Reflections on Death

Posted on May 6, 2020


By David Ettinger

A Tragic List
A few days back, I received an email telling me that my uncle, age 97, died after a long, dynamic life. Sadly, however, his last days were spent alone in a New York City hospital as visitors were barred due to the coronavirus.

The next day, Don Shula, the legendary American football coach, died at age 90. He, too, had lived a long and dynamic life.

The next day I watched a video on what had come of the five child stars of the 1971 movie Willie Wonka and the Chocolate Factory. All but one is still with us, that one being the girl who was turned into a blueberry, Denise Nickerson. In 2018 she suffered a horrible stroke. In 2019, the suffering was so bad that she made her way to the medicine cabinet and swallowed every pill in it. She died the next day at age 62.

Later, I had an urge to listen to Flamenco music, so I did a YouTube search and found Charo, known here in the States for her ditziness. In reality, though, she is anything but, and in fact is a talented classical guitarist. Fortunately, she is still with us, but I learned that her husband took his life at age 78. According to Charo: “In recent years, his health began to decline and he developed a rare and horrible skin disease called Bullous pemphigoid. He also became very depressed. That, along with the many medications he needed to take, became too much for him, and he ended his suffering.” So sad.

Other deaths I have pondered over the years:

Popular Hollywood actor William Holden, an Oscar winner who enjoyed many years in the limelight, died alone in his house in 1981 when, while drunk, passed out. On the way to the ground, he banged his head on a table and bled to death. His body was discovered several days later.

Actor James Gandolfini, who enjoyed fame later in life, died suddenly in 2013 at the age of 51 in his Rome hotel room. His 13-year-old son Michael discovered him unconscious on the bathroom floor. Gandolfini was rushed to the hospital, but pronounced dead 20 minutes later of a heart attack.

The mega-talent musician and songwriter Prince, who played to sold-out stadiums and was idolized throughout the world, died alone in an elevator of his mansion. He had been lying there at least six hours. He died of an overdose of Fentanyl at age 57.

Nothing Too Profound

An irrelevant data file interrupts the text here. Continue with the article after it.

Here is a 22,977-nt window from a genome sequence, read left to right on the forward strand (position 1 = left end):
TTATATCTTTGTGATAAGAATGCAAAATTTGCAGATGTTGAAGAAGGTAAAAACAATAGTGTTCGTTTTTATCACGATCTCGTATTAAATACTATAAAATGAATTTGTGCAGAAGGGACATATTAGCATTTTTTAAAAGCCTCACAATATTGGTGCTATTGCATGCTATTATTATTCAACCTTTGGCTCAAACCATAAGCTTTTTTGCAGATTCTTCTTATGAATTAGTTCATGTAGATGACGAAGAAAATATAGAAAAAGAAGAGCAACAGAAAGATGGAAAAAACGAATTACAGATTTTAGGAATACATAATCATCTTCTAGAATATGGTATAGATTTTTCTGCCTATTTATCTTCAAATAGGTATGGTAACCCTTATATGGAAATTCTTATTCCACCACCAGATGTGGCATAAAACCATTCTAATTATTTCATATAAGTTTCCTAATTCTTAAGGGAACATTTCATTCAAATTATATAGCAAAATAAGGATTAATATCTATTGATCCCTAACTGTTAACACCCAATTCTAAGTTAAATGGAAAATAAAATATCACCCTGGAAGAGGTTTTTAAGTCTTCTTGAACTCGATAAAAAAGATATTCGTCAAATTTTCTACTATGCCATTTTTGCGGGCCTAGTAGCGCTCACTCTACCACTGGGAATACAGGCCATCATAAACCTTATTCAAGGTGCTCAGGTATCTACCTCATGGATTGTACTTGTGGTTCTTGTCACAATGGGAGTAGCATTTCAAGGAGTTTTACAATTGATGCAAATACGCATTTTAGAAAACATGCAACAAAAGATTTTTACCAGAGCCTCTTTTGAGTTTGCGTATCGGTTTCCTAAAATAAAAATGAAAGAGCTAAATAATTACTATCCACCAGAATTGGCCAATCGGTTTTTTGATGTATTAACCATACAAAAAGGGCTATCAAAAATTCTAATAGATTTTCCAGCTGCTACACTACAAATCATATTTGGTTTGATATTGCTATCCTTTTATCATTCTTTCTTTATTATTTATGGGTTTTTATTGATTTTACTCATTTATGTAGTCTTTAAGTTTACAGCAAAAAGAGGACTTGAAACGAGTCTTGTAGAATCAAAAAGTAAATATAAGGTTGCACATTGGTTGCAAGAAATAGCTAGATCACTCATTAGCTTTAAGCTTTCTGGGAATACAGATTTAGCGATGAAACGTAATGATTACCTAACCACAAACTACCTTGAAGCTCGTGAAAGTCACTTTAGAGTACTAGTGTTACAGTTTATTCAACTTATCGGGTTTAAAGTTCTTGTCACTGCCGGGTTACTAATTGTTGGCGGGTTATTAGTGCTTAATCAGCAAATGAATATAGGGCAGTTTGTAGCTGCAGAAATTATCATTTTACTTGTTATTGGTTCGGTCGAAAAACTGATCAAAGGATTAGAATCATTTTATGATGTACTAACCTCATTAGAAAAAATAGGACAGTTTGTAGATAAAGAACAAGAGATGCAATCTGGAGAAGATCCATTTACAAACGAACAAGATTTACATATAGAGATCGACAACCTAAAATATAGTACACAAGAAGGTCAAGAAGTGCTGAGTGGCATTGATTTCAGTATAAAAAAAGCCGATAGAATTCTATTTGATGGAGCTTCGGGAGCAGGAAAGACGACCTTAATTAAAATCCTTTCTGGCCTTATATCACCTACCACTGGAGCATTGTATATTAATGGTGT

I don’t have anything too earthshaking by way of commentary other than to say that death is horrible, brutal, and unnatural. It was never a part of God’s original creation, but came into the world as result of humanity’s sin in the Garden of Eden.

Even “good deaths,” as experienced by my elderly uncle and the football legend, are wretched. They follow some kind of deterioration and decay of the body, and are thereby painful and accompanied by suffering.

Another truth about death is that it comes to everyone; there are no exceptions (save the Rapture). Regarding most on the above list, though rich, famous, powerful, and adored by millions, they all died in the same way as the most obscure of human beings, thus reminding us that “God is no respecter of persons ” (Acts 10:34).

The question now is: Where are they? Well, that’s easy. 1 John 5:11-12 tells us: “And this is the testimony: God has given us eternal life, and this life is in his Son. Whoever has the Son has life; whoever does not have the Son of God does not have life.”

The bottom line is that Jesus Christ came into the world to save us from our sins, and He promises this: “I am the resurrection and the life. The one who believes in me will live, even though they die; and whoever lives by believing in me will never die. Do you believe this?” (John 11:25-26).

In a nutshell, those who refuse Jesus’ free gift of salvation will spend eternity in torment in Hell. Those who accept Jesus’ free gift of salvation will spend eternity with Him in heavenly glory. This is the most important truth the world has ever known, but does the world believe it?

May we who have accepted Jesus’ free gift of salvation be faithful in sharing this most crucial of truths!